AUG 9, 2011 9:14am ET

Related Links

Microsoft CEO Nadella Unveils Data-Analysis Tools for Companies
April 17, 2014
Gartner: CEOs Focus on Tech-Related Business Growth in 2014
April 17, 2014
Analytics: Needing to Know or Wanting to Know?
April 9, 2014

Web Seminars

Looking for speed and accuracy in your financial planning and budgeting?
Available On Demand

Thinking Statistical Bias


Two Septembers ago, families of students at our suburban Chicago high school received an email from the principal detailing school performance over the previous 12 months. His note chronicled the considerable accomplishments of individual students, student organizations and school athletics. He also made special mention of the school's large number of new semi-finalists from the National Merit Scholarship program, a whopping 50 percent increase from the previous year.

Get access to this article and thousands more...

All Information Management articles are archived after 7 days. REGISTER NOW for unlimited access to all recently archived articles, as well as thousands of searchable stories. Registered Members also gain access to:

  • Full access to including all searchable archived content
  • Exclusive E-Newsletters delivering the latest headlines to your inbox
  • Access to White Papers, Web Seminars, and Blog Discussions
  • Discounts to upcoming conferences & events
  • Uninterrupted access to all sponsored content, and MORE!

Already Registered?


Comments (3)
The odds of Death in Any Given Year from all External Causes of Mortality: 1,756 to 1

Buying a lottery ticket is not related to the odds of winning. It's based on the experience of playing to win just like going to Las Vegas. People are paying for the entertainment experience. It should be called "gamblers fantasy" not fallacy.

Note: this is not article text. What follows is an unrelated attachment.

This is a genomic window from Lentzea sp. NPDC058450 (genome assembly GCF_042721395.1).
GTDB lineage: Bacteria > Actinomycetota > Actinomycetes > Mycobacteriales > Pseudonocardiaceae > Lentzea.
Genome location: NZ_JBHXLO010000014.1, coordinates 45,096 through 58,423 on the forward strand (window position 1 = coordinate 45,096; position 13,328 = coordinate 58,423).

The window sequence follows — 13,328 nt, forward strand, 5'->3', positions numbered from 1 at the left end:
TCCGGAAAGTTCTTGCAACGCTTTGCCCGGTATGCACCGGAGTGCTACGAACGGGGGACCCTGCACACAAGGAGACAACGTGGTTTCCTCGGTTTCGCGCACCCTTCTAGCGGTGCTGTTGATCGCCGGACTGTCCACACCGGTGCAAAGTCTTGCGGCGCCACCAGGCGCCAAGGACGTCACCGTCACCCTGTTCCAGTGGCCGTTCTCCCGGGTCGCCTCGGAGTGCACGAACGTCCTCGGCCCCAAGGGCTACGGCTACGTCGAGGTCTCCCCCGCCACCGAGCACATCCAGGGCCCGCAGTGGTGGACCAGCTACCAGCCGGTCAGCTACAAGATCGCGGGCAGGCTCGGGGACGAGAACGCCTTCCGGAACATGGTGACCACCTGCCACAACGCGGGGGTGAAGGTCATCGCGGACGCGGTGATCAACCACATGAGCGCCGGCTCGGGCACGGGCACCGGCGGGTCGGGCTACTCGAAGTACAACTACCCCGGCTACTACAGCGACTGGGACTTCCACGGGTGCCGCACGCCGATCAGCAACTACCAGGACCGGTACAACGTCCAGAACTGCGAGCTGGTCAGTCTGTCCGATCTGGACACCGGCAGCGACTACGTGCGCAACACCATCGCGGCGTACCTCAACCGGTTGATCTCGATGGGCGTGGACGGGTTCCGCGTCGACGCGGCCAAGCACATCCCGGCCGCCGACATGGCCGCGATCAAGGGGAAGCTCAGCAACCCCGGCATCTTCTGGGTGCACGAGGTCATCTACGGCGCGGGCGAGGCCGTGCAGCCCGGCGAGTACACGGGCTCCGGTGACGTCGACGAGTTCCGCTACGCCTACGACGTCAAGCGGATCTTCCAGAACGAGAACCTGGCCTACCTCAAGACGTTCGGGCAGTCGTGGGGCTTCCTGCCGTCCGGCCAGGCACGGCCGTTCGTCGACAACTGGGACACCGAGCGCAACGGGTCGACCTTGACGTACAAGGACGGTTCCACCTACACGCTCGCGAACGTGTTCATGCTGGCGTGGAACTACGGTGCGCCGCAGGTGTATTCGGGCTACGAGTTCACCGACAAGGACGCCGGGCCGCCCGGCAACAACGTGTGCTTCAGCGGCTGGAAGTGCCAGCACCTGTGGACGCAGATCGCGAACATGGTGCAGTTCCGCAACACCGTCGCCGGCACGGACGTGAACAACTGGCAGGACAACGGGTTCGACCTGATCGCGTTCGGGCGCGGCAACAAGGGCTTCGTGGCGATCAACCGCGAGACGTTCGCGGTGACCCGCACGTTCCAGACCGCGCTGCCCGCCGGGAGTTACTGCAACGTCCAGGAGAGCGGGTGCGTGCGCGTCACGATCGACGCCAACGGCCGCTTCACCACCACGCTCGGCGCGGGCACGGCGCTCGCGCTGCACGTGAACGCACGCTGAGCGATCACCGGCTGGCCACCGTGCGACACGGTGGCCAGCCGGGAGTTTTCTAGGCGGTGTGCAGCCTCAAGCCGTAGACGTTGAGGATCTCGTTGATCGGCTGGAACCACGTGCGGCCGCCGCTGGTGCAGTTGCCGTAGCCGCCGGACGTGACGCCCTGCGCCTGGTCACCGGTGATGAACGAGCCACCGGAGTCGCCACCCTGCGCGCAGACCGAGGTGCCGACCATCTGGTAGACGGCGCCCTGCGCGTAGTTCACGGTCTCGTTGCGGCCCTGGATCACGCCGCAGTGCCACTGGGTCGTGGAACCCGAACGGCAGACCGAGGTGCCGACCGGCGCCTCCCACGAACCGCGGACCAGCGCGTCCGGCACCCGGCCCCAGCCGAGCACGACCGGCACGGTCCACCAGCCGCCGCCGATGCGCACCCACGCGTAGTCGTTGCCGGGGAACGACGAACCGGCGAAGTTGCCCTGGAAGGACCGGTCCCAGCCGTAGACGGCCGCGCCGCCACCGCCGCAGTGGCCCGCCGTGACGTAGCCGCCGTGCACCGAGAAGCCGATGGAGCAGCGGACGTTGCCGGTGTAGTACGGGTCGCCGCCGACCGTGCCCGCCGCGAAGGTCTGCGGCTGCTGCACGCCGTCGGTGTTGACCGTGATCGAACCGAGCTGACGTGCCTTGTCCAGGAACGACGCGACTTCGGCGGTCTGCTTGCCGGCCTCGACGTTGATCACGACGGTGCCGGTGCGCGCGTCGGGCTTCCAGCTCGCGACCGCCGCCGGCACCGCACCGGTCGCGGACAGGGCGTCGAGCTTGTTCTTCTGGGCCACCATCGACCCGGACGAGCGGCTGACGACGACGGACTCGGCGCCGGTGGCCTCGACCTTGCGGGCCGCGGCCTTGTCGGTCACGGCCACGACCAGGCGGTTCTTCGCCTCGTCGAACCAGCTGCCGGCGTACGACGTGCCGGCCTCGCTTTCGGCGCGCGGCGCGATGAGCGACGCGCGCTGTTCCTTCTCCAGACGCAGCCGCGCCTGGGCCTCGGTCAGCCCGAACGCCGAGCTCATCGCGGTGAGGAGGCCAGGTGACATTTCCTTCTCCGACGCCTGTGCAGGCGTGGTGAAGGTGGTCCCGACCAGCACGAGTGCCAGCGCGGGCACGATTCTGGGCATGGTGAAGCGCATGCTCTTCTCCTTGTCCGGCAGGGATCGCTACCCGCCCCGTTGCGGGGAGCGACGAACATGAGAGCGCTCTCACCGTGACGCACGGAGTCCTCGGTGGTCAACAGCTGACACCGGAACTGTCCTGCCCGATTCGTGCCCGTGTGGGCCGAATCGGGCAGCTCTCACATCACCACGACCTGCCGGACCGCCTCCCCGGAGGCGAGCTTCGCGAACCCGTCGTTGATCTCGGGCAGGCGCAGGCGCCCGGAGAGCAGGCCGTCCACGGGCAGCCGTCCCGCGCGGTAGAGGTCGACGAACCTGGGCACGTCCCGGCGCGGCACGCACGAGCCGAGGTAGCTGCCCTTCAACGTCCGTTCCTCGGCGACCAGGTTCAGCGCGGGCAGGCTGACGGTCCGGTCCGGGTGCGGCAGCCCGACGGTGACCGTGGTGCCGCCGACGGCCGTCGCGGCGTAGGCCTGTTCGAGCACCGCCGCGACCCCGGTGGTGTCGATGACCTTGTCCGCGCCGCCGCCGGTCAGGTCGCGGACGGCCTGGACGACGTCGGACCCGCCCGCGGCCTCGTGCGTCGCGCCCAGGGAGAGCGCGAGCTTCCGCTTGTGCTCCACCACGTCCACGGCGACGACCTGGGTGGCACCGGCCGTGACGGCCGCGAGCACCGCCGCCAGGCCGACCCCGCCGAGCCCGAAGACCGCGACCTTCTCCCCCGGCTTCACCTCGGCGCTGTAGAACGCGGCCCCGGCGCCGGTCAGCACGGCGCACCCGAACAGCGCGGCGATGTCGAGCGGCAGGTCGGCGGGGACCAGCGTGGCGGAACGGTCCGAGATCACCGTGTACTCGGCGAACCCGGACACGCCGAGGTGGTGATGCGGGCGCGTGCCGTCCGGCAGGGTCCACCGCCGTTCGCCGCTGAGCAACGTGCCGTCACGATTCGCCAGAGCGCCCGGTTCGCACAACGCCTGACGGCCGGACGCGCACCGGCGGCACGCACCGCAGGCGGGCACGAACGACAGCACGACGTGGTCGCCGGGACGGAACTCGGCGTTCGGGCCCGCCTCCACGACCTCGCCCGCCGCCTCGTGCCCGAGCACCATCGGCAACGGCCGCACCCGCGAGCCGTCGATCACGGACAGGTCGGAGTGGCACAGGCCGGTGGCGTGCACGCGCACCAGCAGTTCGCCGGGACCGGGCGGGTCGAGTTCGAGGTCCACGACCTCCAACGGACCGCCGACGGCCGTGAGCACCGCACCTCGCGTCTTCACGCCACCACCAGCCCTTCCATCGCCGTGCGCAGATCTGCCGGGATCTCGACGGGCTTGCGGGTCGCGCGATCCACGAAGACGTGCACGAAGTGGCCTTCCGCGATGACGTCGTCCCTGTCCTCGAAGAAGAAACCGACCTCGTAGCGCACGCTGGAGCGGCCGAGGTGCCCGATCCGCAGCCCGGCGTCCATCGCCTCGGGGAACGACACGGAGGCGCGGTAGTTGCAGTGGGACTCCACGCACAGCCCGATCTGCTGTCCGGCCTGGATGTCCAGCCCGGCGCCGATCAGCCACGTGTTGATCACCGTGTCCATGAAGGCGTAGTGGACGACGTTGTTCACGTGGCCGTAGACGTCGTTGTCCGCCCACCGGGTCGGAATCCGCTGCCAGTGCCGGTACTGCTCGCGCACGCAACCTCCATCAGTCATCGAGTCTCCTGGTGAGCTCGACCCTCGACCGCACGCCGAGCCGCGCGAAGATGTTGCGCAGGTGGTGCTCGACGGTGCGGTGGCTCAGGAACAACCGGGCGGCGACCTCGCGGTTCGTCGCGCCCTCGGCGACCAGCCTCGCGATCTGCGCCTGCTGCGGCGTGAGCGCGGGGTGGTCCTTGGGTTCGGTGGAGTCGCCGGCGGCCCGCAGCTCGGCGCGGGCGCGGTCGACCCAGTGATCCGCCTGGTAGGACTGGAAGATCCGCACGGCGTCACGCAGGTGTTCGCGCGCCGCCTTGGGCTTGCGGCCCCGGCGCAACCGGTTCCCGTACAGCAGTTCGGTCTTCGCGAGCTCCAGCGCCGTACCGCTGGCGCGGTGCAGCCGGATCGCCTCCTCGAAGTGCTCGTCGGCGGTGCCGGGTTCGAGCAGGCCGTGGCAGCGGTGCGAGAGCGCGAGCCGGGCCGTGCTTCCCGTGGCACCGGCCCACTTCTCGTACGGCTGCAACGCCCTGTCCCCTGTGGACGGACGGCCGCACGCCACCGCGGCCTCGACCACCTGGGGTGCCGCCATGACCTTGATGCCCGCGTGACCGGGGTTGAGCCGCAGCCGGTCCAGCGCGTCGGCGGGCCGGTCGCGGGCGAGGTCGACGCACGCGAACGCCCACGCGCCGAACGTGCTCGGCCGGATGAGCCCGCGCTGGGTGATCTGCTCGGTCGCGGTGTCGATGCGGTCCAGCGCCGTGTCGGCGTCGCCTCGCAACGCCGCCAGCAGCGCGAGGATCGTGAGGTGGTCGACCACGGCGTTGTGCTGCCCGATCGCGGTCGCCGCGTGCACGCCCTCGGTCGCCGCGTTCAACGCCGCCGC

The probability of becoming a millionaire as a stock broker or trader is based on how much you love money, not hard work or capabilities. Using statistics to rationalize human behavior is entertaining and amusing but should always be prefaced with the note: these statistics are subject to the random, unexplained, irrational and frequently silly behavior of humans. These statistics have been compiled by humans who likewise suffer from these same fallacies.

Posted by Richard O | Wednesday, August 10 2011 at 1:30PM ET
Steve: In the Bayes disease-testing example, I think you meant to write 0.6%, not 6%.

I enjoy your writing. Thanks.

Posted by Rama R | Wednesday, August 10 2011 at 5:38PM ET
Add Your Comments:
You must be registered to post a comment.
Not Registered?
You must be registered to post a comment. Click here to register.
Already registered? Log in here
Please note you must now log in with your email address and password.

Are you actively evaluating master data management technologies and their ability to scale and support emerging trends around big data, social and mobile?

Yes 61%
No 23%
Don't Know 9%
Not Applicable 6%


Login  |  My Account  |  White Papers  |  Web Seminars  |  Events |  Newsletters |  eBooks
Please note you must now log in with your email address and password.